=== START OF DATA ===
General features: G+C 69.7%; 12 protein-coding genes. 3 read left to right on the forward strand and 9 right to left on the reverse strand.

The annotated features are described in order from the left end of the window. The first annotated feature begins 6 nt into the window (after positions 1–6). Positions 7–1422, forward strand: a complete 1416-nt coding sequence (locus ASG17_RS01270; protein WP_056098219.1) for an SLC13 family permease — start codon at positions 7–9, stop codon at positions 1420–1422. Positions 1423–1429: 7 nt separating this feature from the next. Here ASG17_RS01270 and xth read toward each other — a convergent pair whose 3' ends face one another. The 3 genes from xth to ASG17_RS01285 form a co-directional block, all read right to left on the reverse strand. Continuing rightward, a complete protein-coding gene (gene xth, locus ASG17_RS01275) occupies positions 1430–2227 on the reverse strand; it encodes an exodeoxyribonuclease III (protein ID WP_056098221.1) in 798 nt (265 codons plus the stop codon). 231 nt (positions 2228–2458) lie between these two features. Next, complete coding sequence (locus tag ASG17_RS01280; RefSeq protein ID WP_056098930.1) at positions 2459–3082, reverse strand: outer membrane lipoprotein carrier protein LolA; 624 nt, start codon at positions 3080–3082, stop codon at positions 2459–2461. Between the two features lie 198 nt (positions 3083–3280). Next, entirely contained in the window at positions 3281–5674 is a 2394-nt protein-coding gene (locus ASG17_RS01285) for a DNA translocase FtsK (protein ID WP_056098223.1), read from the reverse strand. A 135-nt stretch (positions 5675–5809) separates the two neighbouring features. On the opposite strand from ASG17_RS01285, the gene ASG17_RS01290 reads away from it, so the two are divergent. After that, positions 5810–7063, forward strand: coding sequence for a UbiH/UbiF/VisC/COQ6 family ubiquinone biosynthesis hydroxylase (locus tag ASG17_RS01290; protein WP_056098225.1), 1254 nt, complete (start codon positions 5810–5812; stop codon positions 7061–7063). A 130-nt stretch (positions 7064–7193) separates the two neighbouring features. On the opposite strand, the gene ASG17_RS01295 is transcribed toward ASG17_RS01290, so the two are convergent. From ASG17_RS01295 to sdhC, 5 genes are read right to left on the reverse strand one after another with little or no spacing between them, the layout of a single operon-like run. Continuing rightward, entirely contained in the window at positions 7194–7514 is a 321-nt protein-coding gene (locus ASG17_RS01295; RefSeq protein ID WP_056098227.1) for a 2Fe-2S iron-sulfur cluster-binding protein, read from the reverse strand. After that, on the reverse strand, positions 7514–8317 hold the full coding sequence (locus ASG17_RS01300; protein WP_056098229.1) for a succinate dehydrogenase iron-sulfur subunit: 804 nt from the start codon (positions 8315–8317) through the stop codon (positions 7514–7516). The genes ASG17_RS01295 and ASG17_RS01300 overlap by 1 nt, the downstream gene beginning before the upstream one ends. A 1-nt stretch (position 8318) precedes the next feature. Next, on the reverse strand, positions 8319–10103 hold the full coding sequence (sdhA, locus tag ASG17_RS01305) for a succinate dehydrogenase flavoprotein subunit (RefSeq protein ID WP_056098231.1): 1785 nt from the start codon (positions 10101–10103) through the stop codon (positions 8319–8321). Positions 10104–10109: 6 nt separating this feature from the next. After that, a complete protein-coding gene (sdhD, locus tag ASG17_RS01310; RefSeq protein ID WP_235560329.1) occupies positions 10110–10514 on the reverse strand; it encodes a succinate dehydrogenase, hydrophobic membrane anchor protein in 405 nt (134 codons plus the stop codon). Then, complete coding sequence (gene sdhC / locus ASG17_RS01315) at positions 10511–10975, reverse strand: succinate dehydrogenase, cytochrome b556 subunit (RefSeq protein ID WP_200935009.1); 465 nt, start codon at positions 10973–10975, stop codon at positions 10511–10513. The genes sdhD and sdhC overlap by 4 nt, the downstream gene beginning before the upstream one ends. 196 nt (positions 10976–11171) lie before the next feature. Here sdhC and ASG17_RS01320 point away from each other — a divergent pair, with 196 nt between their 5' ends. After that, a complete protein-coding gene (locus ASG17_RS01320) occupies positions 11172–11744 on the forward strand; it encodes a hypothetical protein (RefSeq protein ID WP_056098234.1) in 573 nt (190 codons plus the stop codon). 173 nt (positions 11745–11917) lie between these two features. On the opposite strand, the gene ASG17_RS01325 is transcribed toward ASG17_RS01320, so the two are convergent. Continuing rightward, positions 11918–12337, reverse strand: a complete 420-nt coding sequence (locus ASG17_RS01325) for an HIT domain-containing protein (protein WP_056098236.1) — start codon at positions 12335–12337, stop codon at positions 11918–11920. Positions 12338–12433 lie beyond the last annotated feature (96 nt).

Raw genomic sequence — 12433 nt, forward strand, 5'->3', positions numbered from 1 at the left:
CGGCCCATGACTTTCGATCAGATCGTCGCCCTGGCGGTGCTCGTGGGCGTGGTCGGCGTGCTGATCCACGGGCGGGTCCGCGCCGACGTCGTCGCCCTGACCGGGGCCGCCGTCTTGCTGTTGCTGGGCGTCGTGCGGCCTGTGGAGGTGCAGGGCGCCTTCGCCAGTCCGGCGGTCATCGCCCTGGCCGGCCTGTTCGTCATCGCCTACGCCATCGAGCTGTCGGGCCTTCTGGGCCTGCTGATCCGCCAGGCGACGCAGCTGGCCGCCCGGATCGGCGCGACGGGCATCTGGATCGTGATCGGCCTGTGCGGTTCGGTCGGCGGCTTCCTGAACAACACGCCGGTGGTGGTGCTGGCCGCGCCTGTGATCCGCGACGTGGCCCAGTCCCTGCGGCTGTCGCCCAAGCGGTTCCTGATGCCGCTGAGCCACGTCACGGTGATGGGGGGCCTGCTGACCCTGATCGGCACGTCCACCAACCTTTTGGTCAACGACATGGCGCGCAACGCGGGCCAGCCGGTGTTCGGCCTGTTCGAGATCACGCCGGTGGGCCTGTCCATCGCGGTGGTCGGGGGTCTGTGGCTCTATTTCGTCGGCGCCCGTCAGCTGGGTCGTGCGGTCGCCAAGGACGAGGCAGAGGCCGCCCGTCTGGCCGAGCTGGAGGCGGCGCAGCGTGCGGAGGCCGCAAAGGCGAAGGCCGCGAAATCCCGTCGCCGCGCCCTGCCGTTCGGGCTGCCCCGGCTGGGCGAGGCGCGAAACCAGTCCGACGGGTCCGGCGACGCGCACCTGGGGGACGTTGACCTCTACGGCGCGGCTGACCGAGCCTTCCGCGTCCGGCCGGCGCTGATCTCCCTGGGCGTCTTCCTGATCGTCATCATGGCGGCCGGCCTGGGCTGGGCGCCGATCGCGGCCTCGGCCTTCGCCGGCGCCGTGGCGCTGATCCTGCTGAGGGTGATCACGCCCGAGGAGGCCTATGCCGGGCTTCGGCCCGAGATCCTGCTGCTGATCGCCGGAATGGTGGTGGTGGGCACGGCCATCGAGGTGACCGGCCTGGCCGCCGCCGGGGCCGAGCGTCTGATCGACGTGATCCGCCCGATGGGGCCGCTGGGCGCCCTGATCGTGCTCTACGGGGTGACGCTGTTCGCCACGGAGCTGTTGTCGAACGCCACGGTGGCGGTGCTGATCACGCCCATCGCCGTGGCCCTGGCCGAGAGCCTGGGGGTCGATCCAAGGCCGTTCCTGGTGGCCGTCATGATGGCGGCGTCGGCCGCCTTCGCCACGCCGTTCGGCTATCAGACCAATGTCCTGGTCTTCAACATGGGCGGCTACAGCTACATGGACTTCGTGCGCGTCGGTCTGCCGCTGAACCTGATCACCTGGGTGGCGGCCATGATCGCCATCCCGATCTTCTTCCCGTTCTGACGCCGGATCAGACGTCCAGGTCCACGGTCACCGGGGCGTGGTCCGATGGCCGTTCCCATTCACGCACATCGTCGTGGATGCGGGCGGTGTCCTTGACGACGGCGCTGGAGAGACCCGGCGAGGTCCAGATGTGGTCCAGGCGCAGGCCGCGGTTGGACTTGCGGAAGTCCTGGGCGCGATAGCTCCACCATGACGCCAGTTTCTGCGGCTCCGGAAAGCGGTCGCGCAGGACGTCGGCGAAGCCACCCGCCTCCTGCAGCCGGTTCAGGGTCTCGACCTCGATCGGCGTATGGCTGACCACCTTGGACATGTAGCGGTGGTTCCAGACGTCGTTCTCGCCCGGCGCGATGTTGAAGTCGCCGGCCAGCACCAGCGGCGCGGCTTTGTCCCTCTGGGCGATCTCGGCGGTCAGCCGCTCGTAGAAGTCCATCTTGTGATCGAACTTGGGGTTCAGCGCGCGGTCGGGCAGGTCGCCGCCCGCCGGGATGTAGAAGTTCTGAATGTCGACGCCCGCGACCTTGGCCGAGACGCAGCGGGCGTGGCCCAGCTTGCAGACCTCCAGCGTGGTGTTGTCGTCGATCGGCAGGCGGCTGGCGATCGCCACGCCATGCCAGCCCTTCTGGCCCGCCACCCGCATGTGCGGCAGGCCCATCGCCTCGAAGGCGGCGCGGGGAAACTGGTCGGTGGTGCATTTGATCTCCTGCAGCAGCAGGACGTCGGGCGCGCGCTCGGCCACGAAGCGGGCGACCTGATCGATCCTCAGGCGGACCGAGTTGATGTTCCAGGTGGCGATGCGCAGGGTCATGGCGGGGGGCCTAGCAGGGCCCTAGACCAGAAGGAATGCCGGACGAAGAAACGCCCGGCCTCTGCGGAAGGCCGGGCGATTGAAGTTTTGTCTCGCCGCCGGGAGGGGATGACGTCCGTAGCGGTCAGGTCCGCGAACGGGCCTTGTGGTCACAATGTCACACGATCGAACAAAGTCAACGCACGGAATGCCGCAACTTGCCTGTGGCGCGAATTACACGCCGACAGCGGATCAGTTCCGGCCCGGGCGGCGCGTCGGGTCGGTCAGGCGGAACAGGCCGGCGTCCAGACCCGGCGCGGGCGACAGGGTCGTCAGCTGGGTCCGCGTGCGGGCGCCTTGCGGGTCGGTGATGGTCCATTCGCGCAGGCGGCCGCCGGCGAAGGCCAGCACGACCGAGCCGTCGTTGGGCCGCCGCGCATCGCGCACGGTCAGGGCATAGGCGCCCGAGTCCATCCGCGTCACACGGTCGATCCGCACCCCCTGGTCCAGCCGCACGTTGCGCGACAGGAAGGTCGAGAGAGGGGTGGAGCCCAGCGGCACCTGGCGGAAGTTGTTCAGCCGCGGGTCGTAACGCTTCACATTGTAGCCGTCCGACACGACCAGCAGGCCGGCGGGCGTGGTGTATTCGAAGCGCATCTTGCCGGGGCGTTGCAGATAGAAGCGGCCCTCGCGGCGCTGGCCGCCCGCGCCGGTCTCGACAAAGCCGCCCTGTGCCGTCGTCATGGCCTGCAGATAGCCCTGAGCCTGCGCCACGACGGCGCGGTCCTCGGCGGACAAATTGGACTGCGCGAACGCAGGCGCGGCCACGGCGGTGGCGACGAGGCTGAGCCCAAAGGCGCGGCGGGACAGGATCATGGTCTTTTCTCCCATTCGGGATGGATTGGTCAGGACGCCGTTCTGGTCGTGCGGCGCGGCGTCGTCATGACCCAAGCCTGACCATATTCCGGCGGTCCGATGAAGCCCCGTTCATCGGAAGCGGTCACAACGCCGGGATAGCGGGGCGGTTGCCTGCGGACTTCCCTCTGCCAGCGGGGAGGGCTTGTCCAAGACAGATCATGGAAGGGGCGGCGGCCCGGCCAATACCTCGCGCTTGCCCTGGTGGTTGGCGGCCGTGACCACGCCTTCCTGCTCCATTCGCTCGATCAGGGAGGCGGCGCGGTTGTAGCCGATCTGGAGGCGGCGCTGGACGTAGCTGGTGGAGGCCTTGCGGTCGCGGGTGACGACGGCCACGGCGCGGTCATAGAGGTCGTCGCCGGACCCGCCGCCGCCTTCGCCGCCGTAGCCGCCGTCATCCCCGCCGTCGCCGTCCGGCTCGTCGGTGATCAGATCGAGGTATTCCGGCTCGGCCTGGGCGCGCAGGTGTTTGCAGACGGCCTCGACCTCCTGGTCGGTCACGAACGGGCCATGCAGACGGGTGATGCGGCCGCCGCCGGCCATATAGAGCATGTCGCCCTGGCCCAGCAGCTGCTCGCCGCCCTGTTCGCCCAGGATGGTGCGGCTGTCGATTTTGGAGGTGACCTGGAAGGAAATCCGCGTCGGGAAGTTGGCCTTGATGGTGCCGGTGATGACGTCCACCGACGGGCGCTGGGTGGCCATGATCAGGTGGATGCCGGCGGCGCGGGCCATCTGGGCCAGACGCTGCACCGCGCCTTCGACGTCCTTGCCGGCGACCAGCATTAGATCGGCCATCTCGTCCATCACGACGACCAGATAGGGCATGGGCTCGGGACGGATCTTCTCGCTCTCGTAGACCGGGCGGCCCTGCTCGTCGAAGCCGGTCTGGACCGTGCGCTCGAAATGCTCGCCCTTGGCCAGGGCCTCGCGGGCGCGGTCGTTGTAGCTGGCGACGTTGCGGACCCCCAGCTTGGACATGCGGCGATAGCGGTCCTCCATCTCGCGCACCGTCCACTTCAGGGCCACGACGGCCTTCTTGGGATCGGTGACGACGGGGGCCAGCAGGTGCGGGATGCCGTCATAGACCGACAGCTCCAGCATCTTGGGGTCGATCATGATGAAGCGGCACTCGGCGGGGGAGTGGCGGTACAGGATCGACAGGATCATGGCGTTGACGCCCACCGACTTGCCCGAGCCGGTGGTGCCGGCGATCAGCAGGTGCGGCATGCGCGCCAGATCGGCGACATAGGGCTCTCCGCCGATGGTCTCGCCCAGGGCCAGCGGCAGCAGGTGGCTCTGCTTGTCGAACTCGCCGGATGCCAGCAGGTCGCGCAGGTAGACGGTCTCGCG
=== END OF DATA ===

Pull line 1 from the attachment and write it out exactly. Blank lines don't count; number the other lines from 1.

General features: G+C 69.7%; 12 protein-coding genes. 3 read left to right on the forward strand and 9 right to left on the reverse strand.